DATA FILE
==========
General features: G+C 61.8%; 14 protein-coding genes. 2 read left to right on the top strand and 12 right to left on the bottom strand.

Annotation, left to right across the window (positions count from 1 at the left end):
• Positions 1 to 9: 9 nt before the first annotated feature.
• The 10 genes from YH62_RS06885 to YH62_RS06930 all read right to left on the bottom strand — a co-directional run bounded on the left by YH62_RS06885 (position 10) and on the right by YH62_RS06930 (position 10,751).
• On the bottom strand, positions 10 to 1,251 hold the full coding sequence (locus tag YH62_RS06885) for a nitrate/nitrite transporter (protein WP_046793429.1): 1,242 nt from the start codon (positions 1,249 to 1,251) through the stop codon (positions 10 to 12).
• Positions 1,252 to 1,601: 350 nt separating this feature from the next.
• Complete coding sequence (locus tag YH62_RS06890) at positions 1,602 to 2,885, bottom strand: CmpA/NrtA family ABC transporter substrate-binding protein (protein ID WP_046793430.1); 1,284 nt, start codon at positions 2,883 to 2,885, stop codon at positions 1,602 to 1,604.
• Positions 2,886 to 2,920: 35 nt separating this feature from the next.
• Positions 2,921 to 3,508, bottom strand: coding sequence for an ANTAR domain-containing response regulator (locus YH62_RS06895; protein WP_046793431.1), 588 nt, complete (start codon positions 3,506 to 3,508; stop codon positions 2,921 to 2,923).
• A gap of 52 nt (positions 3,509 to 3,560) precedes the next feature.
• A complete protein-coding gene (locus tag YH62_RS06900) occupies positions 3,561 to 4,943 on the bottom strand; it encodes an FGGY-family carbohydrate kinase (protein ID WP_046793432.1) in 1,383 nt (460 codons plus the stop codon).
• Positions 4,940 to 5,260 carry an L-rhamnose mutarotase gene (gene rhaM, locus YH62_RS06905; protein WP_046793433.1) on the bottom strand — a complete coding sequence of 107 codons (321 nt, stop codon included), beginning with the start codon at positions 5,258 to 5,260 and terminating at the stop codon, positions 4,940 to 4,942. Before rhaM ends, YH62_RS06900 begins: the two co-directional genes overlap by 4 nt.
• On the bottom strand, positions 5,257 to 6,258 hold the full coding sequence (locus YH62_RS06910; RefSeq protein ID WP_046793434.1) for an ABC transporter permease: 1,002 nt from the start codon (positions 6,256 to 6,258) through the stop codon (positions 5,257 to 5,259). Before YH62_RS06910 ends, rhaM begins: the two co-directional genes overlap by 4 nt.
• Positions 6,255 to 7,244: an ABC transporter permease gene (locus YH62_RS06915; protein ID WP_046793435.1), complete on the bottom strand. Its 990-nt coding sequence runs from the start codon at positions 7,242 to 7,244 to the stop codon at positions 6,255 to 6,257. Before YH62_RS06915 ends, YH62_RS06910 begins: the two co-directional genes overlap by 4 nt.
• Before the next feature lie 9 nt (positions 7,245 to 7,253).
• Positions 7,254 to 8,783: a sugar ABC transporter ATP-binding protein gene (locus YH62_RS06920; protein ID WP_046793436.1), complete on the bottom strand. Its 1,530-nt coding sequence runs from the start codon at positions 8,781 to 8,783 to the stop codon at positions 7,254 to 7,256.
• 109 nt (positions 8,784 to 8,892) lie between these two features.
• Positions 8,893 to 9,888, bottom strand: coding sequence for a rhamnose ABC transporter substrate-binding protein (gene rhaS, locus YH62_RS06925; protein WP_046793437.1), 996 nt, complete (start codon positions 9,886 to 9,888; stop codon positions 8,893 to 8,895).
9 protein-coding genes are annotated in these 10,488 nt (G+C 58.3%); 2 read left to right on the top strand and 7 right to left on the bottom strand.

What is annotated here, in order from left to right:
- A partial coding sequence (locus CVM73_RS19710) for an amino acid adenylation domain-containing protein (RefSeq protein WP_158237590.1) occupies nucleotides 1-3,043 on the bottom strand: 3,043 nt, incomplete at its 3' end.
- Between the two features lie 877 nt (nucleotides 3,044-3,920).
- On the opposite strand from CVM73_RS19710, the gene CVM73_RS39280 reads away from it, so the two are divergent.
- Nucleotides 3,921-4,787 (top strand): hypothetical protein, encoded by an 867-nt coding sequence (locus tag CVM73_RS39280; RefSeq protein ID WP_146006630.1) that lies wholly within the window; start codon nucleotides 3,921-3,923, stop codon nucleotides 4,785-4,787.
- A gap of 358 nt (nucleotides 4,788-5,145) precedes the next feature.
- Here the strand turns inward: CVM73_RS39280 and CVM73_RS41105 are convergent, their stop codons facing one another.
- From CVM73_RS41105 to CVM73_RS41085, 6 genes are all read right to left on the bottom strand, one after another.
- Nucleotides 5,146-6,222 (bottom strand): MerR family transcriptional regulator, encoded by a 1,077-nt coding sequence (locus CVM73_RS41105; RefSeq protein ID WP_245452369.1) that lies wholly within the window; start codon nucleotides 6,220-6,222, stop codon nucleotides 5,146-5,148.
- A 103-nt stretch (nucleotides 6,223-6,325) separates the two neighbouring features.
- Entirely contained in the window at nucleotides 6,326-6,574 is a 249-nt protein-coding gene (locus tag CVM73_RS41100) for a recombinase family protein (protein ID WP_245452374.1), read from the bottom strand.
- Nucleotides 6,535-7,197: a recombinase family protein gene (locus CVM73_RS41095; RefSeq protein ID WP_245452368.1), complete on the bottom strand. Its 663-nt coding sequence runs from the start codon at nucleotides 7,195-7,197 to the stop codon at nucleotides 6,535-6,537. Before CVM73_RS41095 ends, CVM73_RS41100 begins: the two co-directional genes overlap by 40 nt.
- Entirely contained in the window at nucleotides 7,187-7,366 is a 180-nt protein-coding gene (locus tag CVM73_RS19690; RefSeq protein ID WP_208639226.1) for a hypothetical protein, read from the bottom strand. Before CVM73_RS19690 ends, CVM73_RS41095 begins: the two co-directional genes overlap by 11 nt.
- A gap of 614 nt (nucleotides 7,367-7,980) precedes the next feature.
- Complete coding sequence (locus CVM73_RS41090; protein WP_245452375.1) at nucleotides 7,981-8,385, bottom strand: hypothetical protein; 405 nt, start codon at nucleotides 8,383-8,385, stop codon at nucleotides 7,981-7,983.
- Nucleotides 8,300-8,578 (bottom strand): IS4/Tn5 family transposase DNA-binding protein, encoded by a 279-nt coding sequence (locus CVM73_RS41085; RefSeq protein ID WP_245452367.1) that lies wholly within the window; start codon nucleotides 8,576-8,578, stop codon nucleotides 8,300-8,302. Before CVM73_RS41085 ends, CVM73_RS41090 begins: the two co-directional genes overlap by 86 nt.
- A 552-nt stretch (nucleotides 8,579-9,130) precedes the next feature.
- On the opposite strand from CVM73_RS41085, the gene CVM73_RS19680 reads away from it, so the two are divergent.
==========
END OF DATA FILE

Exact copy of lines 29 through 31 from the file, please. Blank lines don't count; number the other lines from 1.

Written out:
- A 103-nt stretch (nucleotides 6,223-6,325) separates the two neighbouring features.
- Entirely contained in the window at nucleotides 6,326-6,574 is a 249-nt protein-coding gene (locus tag CVM73_RS41100) for a recombinase family protein (protein ID WP_245452374.1), read from the bottom strand.
- Nucleotides 6,535-7,197: a recombinase family protein gene (locus CVM73_RS41095; RefSeq protein ID WP_245452368.1), complete on the bottom strand. Its 663-nt coding sequence runs from the start codon at nucleotides 7,195-7,197 to the stop codon at nucleotides 6,535-6,537. Before CVM73_RS41095 ends, CVM73_RS41100 begins: the two co-directional genes overlap by 40 nt.